“Cricket fans have seen superstars like Wasim Akram and Jayasurya turn out for local clubs,” says Prof. Dr. Nizamuddin Ahmed of Mohammedan Sporting Club. “Is it any wonder that cricket has caught people's fancy? We need to bring back the excitement to football.”

Getting the fans excited again may prove to be a Herculean task. Poor infrastructure, lack of sponsorship, and myopic leadership pose formidable barriers. Footballers get paid much less compared to cricketers, and sponsors have for years shied away from bankrolling football tournaments. A glaring example is the suspension of the high profile Aga Khan Gold Cup. The last Aga Khan Cup was held in 1982.

Bangladesh's tactical weakness was exposed against Myanmar.

Recently, a sort of tentative revival seems underway. After decades of being run by bureaucrats who cared more for lucrative foreign trips than reviving football, the Football Federation is led by a panel of former players. At the helm is Kazi Salahuddin, arguably Bangladesh's best ever footballer. Former Mohammedan star Abdus Salam Murshedy is his able deputy. It remains to be seen whether the rejuvenated leadership can revitalize the sport. But they have made a positive start. Salahuddin, a feisty and skilful striker in his heyday, brings to the game the same passion as an administrator.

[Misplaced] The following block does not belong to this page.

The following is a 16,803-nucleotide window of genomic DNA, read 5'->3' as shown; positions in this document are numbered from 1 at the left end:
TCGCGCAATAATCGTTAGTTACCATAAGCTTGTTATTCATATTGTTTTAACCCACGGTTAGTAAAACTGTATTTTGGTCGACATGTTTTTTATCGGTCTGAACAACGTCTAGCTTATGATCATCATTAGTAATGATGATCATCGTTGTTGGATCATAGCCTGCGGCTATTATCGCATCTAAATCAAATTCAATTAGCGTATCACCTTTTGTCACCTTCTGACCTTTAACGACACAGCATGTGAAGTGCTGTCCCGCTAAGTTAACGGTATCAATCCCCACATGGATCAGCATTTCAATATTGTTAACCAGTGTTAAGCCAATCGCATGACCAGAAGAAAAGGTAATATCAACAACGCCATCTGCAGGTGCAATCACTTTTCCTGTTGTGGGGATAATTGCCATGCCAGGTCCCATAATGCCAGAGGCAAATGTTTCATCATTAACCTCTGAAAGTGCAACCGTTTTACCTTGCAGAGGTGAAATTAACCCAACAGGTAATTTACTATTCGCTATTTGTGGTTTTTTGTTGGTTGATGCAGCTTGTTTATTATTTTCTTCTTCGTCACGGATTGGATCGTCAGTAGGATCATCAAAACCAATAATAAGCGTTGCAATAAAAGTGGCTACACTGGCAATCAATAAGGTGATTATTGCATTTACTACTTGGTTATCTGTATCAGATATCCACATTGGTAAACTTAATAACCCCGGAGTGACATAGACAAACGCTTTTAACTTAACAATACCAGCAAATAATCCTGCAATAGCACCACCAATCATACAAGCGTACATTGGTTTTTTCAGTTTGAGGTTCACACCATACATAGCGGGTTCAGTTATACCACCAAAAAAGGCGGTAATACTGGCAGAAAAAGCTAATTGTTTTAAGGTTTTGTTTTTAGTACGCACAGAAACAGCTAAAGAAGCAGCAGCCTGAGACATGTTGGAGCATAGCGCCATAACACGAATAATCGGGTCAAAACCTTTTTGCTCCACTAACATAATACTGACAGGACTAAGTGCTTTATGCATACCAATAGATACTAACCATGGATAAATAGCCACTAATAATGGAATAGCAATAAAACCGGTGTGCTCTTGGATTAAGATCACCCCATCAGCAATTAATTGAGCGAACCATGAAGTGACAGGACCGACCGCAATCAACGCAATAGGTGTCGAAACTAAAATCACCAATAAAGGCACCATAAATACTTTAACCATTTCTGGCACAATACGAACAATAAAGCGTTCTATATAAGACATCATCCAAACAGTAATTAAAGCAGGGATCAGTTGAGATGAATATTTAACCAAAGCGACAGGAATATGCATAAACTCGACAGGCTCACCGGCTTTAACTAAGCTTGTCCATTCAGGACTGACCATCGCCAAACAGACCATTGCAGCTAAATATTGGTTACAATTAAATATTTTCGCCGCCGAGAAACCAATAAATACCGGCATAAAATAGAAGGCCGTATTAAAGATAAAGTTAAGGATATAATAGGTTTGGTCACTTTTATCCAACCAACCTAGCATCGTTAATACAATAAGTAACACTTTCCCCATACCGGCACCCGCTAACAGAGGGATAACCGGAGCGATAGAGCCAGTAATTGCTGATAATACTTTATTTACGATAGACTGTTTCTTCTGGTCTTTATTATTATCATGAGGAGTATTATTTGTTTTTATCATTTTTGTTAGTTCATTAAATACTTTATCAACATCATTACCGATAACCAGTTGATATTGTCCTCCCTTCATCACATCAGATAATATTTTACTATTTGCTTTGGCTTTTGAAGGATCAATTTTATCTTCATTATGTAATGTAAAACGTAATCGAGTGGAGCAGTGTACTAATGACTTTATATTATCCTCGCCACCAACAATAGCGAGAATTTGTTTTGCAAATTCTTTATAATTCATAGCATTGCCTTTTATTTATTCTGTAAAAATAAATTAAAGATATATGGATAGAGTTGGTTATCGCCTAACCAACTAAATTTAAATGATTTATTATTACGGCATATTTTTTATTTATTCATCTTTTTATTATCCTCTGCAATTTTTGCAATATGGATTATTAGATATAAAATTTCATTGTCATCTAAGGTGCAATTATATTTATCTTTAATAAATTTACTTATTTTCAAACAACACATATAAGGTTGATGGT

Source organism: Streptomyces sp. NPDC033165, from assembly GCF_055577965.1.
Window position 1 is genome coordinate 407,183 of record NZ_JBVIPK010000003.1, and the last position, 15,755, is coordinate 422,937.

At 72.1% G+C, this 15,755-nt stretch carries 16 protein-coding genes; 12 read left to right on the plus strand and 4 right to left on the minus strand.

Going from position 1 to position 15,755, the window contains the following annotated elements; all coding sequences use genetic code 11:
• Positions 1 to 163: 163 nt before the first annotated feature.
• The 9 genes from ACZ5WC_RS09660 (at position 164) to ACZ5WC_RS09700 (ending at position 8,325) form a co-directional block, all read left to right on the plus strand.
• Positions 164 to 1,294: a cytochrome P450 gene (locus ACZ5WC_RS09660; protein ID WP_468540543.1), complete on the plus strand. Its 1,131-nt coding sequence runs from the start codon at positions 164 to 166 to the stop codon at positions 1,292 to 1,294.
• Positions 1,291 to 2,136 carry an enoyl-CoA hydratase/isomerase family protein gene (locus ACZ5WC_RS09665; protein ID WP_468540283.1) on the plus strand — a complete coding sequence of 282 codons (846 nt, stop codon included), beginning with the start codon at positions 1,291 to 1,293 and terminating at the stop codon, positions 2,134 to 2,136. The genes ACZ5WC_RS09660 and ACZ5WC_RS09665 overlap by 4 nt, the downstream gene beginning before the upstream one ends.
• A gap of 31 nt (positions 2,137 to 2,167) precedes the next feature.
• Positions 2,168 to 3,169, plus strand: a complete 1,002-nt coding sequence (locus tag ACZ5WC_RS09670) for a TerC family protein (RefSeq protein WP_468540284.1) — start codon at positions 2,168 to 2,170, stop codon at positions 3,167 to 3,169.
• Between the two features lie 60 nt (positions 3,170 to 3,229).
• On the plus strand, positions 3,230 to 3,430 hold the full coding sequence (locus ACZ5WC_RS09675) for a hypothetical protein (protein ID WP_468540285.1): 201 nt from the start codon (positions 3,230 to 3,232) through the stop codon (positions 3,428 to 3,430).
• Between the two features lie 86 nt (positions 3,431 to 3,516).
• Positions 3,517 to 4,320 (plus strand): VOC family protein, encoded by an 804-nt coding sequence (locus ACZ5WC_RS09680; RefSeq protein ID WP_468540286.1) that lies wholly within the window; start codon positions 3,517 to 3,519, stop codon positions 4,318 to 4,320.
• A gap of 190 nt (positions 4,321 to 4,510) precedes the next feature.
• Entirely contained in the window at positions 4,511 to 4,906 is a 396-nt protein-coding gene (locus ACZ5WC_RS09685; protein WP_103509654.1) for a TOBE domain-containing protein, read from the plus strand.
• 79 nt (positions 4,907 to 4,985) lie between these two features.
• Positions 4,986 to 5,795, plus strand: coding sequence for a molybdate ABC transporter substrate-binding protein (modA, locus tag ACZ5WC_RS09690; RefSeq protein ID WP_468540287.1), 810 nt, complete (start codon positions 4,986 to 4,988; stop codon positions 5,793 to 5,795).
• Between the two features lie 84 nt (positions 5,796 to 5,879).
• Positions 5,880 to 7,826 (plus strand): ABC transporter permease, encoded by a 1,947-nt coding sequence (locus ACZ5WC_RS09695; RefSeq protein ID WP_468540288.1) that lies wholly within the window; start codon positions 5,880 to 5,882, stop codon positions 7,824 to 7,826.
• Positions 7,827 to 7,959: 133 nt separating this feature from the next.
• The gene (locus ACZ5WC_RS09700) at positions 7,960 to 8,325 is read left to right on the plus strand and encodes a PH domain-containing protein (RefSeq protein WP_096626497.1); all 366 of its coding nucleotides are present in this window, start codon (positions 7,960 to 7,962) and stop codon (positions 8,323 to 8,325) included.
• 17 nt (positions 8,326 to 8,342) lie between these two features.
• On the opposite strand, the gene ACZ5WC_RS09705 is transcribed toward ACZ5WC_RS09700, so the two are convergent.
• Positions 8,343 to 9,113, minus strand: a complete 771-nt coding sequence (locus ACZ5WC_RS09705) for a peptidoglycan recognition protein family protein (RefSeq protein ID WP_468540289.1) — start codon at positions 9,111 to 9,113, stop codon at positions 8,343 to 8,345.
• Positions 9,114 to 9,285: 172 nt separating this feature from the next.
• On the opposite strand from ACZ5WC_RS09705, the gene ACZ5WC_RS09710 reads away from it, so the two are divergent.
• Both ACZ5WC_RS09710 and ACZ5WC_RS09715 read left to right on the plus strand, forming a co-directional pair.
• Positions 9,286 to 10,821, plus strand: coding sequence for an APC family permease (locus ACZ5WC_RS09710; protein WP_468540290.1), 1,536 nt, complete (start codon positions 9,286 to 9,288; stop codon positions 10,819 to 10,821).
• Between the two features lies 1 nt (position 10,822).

“I have been trying to motivate the whole social structure of developing football,” said the BFF President in a recent interview. “Clubs, players, people and media have shown their support and if everyone works like this, it won't be difficult.”

The optimism is not entirely unfounded. From the professional B League to the lavishly sponsored Citycell Super Cup, the beginning of a revival is in plain view. The Super Cup was a rousing success. Mohammedan Sporting Club beat arch rivals Abahani to lift the Tk. One Crore trophy. Organisers said the final brought the highest turnout to the Bangabandhu National Stadium in six years.

“It was like the good old days,” recalls Asif Khan, a Mohammedan fan. “The rivalry between the two top clubs used to draw huge crowds. That rivalry died down and the spark seemed to go out of the club football scene. I was delighted to see the National Stadium filled to the brim with football fans again.”

The national team has also done its bit to generate some excitement. Bangladesh became group runners-up in Group A of the recently held AFC Challenge Cup, finishing behind Myanmar but still proceeding to the next round. The Bangladesh team beat Cambodia and Macau in style to lift the spirits of local football fans.